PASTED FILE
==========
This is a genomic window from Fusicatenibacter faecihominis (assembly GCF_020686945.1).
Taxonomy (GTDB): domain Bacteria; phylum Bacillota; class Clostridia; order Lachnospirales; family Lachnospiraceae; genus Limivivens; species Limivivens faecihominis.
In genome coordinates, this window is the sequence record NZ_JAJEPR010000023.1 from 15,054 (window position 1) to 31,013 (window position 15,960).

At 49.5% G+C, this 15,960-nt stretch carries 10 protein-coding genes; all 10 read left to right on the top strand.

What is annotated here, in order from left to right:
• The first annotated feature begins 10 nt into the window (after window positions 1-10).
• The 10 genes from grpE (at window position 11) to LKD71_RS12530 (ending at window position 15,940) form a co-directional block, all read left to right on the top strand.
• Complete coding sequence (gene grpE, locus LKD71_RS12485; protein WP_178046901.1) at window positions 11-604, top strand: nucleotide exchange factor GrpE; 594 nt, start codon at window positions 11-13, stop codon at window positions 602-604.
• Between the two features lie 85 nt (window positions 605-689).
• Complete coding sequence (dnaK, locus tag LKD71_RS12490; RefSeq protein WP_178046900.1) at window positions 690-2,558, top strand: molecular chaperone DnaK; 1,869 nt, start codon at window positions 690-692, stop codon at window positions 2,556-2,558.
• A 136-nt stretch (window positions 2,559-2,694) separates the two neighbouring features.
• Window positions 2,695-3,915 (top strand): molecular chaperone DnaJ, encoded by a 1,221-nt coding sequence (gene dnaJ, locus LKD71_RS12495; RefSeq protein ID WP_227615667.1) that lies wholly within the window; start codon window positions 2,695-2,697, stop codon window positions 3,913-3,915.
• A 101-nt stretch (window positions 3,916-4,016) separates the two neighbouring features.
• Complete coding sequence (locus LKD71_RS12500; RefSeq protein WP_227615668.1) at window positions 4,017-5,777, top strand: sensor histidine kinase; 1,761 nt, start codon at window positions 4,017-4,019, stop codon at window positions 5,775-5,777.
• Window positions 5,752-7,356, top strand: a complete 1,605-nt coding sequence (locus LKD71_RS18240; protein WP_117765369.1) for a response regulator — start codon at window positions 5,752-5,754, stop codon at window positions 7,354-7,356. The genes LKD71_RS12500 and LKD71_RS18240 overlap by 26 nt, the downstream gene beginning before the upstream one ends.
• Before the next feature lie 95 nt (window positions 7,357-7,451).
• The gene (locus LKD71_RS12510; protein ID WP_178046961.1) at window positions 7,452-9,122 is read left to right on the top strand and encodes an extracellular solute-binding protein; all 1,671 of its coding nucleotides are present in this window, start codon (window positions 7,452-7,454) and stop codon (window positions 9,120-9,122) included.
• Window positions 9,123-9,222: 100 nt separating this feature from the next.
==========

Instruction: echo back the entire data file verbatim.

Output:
This is a genomic window from Fusicatenibacter faecihominis (assembly GCF_020686945.1).
Taxonomy (GTDB): domain Bacteria; phylum Bacillota; class Clostridia; order Lachnospirales; family Lachnospiraceae; genus Limivivens; species Limivivens faecihominis.
In genome coordinates, this window is the sequence record NZ_JAJEPR010000023.1 from 15,054 (window position 1) to 31,013 (window position 15,960).

At 49.5% G+C, this 15,960-nt stretch carries 10 protein-coding genes; all 10 read left to right on the top strand.

What is annotated here, in order from left to right:
• The first annotated feature begins 10 nt into the window (after window positions 1-10).
• The 10 genes from grpE (at window position 11) to LKD71_RS12530 (ending at window position 15,940) form a co-directional block, all read left to right on the top strand.
• Complete coding sequence (gene grpE, locus LKD71_RS12485; protein WP_178046901.1) at window positions 11-604, top strand: nucleotide exchange factor GrpE; 594 nt, start codon at window positions 11-13, stop codon at window positions 602-604.
• Between the two features lie 85 nt (window positions 605-689).
• Complete coding sequence (dnaK, locus tag LKD71_RS12490; RefSeq protein WP_178046900.1) at window positions 690-2,558, top strand: molecular chaperone DnaK; 1,869 nt, start codon at window positions 690-692, stop codon at window positions 2,556-2,558.
• A 136-nt stretch (window positions 2,559-2,694) separates the two neighbouring features.
• Window positions 2,695-3,915 (top strand): molecular chaperone DnaJ, encoded by a 1,221-nt coding sequence (gene dnaJ, locus LKD71_RS12495; RefSeq protein ID WP_227615667.1) that lies wholly within the window; start codon window positions 2,695-2,697, stop codon window positions 3,913-3,915.
• A 101-nt stretch (window positions 3,916-4,016) separates the two neighbouring features.
• Complete coding sequence (locus LKD71_RS12500; RefSeq protein WP_227615668.1) at window positions 4,017-5,777, top strand: sensor histidine kinase; 1,761 nt, start codon at window positions 4,017-4,019, stop codon at window positions 5,775-5,777.
• Window positions 5,752-7,356, top strand: a complete 1,605-nt coding sequence (locus LKD71_RS18240; protein WP_117765369.1) for a response regulator — start codon at window positions 5,752-5,754, stop codon at window positions 7,354-7,356. The genes LKD71_RS12500 and LKD71_RS18240 overlap by 26 nt, the downstream gene beginning before the upstream one ends.
• Before the next feature lie 95 nt (window positions 7,357-7,451).
• The gene (locus LKD71_RS12510; protein ID WP_178046961.1) at window positions 7,452-9,122 is read left to right on the top strand and encodes an extracellular solute-binding protein; all 1,671 of its coding nucleotides are present in this window, start codon (window positions 7,452-7,454) and stop codon (window positions 9,120-9,122) included.
• Window positions 9,123-9,222: 100 nt separating this feature from the next.